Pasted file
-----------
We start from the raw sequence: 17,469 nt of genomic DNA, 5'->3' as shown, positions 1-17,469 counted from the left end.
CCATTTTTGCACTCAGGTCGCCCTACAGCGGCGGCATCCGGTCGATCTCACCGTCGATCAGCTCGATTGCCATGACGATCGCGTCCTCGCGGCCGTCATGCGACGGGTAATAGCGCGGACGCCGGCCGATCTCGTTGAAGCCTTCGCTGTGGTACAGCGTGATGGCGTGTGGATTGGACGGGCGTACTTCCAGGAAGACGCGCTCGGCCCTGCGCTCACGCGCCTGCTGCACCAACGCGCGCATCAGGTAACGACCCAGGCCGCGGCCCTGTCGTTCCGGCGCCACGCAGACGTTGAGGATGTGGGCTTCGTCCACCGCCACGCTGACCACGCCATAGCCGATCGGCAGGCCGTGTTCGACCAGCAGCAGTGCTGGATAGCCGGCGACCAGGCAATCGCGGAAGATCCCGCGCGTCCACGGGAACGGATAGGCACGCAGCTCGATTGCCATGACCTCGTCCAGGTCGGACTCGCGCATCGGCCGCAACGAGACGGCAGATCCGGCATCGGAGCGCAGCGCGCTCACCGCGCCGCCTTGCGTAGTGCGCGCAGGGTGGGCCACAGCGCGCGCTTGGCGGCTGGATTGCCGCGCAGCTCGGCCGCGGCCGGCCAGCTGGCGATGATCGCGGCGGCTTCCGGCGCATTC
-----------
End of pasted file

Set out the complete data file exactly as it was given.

We start from the raw sequence: 17,469 nt of genomic DNA, 5'->3' as shown, positions 1-17,469 counted from the left end.
CCATTTTTGCACTCAGGTCGCCCTACAGCGGCGGCATCCGGTCGATCTCACCGTCGATCAGCTCGATTGCCATGACGATCGCGTCCTCGCGGCCGTCATGCGACGGGTAATAGCGCGGACGCCGGCCGATCTCGTTGAAGCCTTCGCTGTGGTACAGCGTGATGGCGTGTGGATTGGACGGGCGTACTTCCAGGAAGACGCGCTCGGCCCTGCGCTCACGCGCCTGCTGCACCAACGCGCGCATCAGGTAACGACCCAGGCCGCGGCCCTGTCGTTCCGGCGCCACGCAGACGTTGAGGATGTGGGCTTCGTCCACCGCCACGCTGACCACGCCATAGCCGATCGGCAGGCCGTGTTCGACCAGCAGCAGTGCTGGATAGCCGGCGACCAGGCAATCGCGGAAGATCCCGCGCGTCCACGGGAACGGATAGGCACGCAGCTCGATTGCCATGACCTCGTCCAGGTCGGACTCGCGCATCGGCCGCAACGAGACGGCAGATCCGGCATCGGAGCGCAGCGCGCTCACCGCGCCGCCTTGCGTAGTGCGCGCAGGGTGGGCCACAGCGCGCGCTTGGCGGCTGGATTGCCGCGCAGCTCGGCCGCGGCCGGCCAGCTGGCGATGATCGCGGCGGCTTCCGGCGCATTC